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Shaykh ʿAbd al-ʿAzīz Bin Bāz on Instituting Secular Laws

Posted by Abu Iyaad
Translated May 2002
Filed under Miscellaneous

AMONG THE SCHOLARS are those who consider instituting secular laws (legislating), or replacing parts of the Sharīʿah with secular laws (istbdāl), or referring judgement to the secular laws (taḥkīm, taḥākum) to come under the tafṣīl that if he does so believing those laws to be equal or better than the Sharīʿah, or permissible to judge to them, or that the Sharīʿah laws are not applicable to these times and the likes, then that is major kufr, and if not, then it is the kufr that does not expel from the fold of Islām.

From the scholars who have clear statements in this respect are Shaykh al-Albānī, Shaykh Ibn Bāz, Shaykh Ibn ʿUthaymīn and Shaykh ʿAbd al-Muḥsin al-ʿAbbād. The Takfīrī Khārijites consider all of these scholars to be upon Irjāʾ despite the fact that these scholars hold that action are from īmān, that īmān increases and decrease and that kufr occurs through belief, speech and action, and that from the action are those by a person leaves Islām, without required istiḥlāl, juḥūd, takdhīb and the likes, such as kicking the Qurʾān, or prostrating to an idol and so on. However, on this issue of ruling by other than what Allāh revealed, they have a particular view regarding some of its forms. See: On Ruling by Secular Laws, Altering the Religion and Those Who Accuse Shaykh Al-Albānī, Shaykh Ibn Bāz and Shaykh Ibn ʿUthaymīn of Irjāʾ.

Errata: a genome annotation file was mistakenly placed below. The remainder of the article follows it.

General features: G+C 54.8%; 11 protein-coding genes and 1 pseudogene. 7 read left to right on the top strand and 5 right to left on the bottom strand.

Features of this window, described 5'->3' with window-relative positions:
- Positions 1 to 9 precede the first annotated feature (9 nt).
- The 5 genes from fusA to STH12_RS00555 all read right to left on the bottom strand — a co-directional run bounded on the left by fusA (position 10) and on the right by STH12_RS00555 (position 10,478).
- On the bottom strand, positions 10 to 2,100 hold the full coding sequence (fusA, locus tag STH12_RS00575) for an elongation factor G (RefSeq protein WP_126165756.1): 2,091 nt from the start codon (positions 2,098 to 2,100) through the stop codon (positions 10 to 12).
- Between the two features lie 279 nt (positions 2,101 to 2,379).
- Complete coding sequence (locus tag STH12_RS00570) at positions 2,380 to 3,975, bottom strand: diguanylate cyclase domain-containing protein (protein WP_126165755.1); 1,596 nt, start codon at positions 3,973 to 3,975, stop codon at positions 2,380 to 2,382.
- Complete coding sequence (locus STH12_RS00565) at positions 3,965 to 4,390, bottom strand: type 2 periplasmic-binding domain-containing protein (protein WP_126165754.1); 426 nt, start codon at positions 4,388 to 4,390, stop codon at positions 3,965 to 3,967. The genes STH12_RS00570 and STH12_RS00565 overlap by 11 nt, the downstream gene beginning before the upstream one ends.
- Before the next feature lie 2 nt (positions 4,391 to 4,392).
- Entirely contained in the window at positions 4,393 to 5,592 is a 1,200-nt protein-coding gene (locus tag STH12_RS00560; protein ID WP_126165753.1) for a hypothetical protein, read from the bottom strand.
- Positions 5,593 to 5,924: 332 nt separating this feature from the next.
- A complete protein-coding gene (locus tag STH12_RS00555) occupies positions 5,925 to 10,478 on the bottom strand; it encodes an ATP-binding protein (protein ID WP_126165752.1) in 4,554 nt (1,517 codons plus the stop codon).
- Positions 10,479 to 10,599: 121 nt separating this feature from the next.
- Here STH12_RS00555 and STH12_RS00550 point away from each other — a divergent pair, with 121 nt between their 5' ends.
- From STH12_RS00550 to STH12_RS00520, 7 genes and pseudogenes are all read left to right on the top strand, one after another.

This accusation was first levelled against Shaykh al-Albānī, and then extended and expanded to all the other major Salafī scholars of the era in whose speech can be found such tafṣīl not to the liking of the Takfīrī Khārijites who call to blanket takfīr and speak with the individual obligation (farḍ ʿayn) of revolting against governments and rulers, and presenting this as the binding methodology of reform for the ummah in this time.

Shaykh ʿAbd al-ʿAzīz bin Bāz (رحمه الله) was asked:[1]

What is the ruling on instituting secular laws? And is it permissible to act by them? And does a ruler become a disbeliever by instituting these laws?

The Shaykh’s answer:

When these laws are in agreement with the Sharīʿah then there is no harm in that, such as when he institutes laws regarding the paths [of travel] and streets and other things which benefit the people and in which there is no opposition to the Sharīʿah, [when] these things assist in the smooth running of the affairs, then there is no harm in them. As for those laws which oppose the Sharīʿah then no [it is not permissible]. When he institutes these laws, the meaning of this is that there would be no prescribed punishment for the fornicator and nor any punishment for the thief or the one who takes intoxicants. This is falsehood, and these laws are falsehood. When the one in charge declares them to be lawful then he has disbelieved, when he states that they are lawful and there is no harm in them, this is what becomes kufr (disbelief). Whoever declares to be lawful what Allāh has made unlawful has disbelieved.

This is one of numerous statements from the Shaykh (رحمه الله) that are similar in meaning.

1. Questions from a lecture published in al-Awsaṭ (no. 5262) dated 25/4/1993CE, and included within “Murājaʿāt Fī Fiqh al-Wāqiʿ al-Siyāsī wal-Fikrī” of ʿAbd Allāh al-Rifāʿī (p. 12).

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